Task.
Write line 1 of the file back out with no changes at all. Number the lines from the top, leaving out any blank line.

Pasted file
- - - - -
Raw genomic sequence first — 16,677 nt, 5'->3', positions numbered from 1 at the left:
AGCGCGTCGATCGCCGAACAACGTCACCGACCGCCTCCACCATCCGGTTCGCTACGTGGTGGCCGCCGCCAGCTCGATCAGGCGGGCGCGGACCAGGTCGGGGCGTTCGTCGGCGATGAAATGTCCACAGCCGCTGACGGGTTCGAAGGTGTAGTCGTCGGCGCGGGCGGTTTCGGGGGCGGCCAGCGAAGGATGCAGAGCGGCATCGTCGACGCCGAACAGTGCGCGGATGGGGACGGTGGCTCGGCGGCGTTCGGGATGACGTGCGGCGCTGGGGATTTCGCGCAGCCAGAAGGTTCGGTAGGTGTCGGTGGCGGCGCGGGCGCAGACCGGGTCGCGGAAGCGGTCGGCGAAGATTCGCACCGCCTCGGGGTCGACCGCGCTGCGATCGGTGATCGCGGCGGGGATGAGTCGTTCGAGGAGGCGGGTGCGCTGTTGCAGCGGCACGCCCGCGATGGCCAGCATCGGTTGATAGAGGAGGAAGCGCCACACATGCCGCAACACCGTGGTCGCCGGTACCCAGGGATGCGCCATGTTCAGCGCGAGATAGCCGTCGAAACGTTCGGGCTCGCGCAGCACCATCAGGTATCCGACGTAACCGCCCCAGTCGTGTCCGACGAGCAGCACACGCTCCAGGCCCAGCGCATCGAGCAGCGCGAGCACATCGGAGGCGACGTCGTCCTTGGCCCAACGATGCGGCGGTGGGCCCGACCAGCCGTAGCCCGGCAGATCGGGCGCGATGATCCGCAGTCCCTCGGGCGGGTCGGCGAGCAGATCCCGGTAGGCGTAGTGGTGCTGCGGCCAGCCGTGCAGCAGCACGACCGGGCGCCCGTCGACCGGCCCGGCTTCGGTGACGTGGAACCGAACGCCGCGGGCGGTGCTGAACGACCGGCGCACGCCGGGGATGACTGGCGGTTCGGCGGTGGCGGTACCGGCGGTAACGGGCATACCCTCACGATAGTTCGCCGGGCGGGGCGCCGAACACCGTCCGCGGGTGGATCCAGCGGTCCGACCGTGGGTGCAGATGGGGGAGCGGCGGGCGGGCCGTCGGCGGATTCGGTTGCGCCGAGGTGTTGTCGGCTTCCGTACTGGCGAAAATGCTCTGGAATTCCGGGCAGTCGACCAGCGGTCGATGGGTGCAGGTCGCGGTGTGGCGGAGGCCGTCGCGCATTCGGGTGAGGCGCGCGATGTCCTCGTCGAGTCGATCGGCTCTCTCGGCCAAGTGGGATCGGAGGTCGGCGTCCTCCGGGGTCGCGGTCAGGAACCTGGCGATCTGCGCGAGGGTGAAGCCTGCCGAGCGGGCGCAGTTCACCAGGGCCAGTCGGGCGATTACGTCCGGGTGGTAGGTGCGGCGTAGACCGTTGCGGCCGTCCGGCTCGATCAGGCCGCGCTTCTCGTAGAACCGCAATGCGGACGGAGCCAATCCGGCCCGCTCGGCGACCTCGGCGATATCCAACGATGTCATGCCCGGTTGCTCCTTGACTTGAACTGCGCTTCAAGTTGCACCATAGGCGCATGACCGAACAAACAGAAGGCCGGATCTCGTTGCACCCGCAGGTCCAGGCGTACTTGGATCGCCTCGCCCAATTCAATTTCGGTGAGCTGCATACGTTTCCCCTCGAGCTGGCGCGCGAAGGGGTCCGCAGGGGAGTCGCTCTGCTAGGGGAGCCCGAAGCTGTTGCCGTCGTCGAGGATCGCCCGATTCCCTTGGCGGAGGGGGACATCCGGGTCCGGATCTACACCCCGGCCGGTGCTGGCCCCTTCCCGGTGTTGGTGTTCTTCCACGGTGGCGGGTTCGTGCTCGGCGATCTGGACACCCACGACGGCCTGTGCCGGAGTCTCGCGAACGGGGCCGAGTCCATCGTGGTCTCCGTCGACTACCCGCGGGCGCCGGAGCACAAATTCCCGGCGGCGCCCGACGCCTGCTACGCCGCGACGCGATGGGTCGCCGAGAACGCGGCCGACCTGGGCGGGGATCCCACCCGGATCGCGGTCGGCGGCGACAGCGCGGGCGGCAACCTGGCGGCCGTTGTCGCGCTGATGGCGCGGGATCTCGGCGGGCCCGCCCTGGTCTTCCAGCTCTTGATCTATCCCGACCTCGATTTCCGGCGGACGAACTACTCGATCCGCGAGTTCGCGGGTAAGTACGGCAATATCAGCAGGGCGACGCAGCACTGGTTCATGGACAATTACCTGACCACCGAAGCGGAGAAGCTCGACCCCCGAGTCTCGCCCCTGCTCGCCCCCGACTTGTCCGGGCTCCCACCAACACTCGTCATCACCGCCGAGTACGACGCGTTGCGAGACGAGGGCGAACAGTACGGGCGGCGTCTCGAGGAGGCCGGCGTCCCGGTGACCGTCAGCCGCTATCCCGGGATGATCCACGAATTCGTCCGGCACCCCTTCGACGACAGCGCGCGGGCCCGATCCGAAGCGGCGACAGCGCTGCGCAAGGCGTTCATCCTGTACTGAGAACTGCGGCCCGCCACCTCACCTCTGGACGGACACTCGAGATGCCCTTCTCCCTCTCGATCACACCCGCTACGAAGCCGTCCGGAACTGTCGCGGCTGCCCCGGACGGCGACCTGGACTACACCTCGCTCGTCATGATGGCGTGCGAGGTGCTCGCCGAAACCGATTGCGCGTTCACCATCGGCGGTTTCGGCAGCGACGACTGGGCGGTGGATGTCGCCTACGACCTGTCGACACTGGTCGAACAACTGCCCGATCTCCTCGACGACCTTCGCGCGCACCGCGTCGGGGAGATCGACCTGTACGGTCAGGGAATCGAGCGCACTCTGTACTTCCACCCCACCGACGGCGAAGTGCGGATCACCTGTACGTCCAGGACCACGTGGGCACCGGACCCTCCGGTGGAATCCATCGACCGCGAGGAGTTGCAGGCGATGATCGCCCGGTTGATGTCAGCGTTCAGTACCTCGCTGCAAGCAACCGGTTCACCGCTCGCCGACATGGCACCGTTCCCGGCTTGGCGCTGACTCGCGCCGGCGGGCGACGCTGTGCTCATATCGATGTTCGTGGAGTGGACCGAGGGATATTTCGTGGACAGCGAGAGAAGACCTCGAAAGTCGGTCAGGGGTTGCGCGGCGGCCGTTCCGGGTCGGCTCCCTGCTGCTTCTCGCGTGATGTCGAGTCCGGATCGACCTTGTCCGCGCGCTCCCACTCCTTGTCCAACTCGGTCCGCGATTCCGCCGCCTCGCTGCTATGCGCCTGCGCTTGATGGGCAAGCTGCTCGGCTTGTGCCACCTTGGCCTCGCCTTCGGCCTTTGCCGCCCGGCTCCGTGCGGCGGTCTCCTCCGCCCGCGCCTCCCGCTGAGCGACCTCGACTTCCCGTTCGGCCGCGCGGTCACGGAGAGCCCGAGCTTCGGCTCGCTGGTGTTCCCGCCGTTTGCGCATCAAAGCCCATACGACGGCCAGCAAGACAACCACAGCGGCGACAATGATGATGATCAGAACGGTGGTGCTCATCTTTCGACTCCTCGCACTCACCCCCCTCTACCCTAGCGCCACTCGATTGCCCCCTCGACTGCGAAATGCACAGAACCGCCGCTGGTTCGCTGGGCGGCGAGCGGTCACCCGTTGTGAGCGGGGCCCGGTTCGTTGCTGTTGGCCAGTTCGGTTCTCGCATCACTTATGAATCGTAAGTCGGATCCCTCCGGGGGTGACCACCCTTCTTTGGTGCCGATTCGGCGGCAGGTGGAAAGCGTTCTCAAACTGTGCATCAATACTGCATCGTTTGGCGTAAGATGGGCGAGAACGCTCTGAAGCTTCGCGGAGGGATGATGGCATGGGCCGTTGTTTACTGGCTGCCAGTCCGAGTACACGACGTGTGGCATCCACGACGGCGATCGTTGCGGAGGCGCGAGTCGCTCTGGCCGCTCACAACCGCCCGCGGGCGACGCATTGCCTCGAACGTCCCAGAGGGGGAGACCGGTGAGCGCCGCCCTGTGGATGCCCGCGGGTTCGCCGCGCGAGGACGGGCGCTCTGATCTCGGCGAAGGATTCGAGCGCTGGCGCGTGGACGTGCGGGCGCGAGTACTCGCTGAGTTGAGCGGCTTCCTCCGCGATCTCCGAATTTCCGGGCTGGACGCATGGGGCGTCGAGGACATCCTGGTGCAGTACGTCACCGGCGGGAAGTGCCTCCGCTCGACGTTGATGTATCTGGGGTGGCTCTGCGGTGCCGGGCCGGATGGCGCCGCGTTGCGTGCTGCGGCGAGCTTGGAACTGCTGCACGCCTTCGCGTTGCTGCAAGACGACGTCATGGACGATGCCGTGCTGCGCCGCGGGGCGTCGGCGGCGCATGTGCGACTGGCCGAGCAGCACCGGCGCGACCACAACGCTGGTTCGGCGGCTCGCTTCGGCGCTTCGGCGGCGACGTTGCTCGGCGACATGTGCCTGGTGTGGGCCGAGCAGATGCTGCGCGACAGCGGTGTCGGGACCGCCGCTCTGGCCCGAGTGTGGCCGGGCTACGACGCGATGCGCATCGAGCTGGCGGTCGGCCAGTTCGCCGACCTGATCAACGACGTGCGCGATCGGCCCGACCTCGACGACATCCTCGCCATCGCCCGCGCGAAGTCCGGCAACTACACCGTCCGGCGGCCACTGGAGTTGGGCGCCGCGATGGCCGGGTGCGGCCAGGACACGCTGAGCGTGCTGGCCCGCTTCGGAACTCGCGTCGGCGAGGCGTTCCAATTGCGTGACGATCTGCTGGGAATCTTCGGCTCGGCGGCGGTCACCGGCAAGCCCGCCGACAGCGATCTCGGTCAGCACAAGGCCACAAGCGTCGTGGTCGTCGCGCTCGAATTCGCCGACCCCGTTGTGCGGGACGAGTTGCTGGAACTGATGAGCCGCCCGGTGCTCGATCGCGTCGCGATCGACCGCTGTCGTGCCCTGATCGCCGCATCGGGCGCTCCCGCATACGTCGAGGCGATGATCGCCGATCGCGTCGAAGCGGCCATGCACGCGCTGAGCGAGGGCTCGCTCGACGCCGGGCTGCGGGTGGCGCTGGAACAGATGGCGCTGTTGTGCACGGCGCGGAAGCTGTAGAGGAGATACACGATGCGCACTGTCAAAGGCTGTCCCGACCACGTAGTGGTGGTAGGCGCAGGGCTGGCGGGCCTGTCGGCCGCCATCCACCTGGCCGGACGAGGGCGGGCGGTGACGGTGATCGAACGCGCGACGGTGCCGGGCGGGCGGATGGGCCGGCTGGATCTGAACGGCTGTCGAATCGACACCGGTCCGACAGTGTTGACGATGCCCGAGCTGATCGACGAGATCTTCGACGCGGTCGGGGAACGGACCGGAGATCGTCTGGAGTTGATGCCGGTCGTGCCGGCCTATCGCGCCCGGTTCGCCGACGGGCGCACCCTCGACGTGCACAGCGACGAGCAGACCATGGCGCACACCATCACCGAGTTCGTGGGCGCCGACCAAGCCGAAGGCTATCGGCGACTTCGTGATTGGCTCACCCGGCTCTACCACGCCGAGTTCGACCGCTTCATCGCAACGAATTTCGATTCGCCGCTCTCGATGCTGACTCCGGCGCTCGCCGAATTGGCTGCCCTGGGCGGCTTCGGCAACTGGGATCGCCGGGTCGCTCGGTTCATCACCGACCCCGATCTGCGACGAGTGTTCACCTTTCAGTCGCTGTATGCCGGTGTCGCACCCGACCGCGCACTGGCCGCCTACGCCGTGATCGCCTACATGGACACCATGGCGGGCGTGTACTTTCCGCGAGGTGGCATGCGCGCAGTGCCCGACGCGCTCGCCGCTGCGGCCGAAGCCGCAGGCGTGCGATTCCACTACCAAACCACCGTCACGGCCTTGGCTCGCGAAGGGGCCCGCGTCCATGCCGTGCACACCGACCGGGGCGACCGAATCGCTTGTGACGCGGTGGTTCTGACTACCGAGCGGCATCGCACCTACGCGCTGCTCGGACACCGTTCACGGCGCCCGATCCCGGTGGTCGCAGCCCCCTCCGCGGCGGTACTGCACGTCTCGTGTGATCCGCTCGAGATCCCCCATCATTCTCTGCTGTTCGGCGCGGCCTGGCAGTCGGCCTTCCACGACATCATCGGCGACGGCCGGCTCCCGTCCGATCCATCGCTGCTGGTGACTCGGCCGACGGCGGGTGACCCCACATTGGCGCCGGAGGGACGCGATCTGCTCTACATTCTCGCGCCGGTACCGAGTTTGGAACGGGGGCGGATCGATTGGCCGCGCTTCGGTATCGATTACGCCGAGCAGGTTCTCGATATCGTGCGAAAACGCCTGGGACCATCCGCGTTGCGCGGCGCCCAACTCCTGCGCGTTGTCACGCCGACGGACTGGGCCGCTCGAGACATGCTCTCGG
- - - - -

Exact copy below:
Raw genomic sequence first — 16,677 nt, 5'->3', positions numbered from 1 at the left: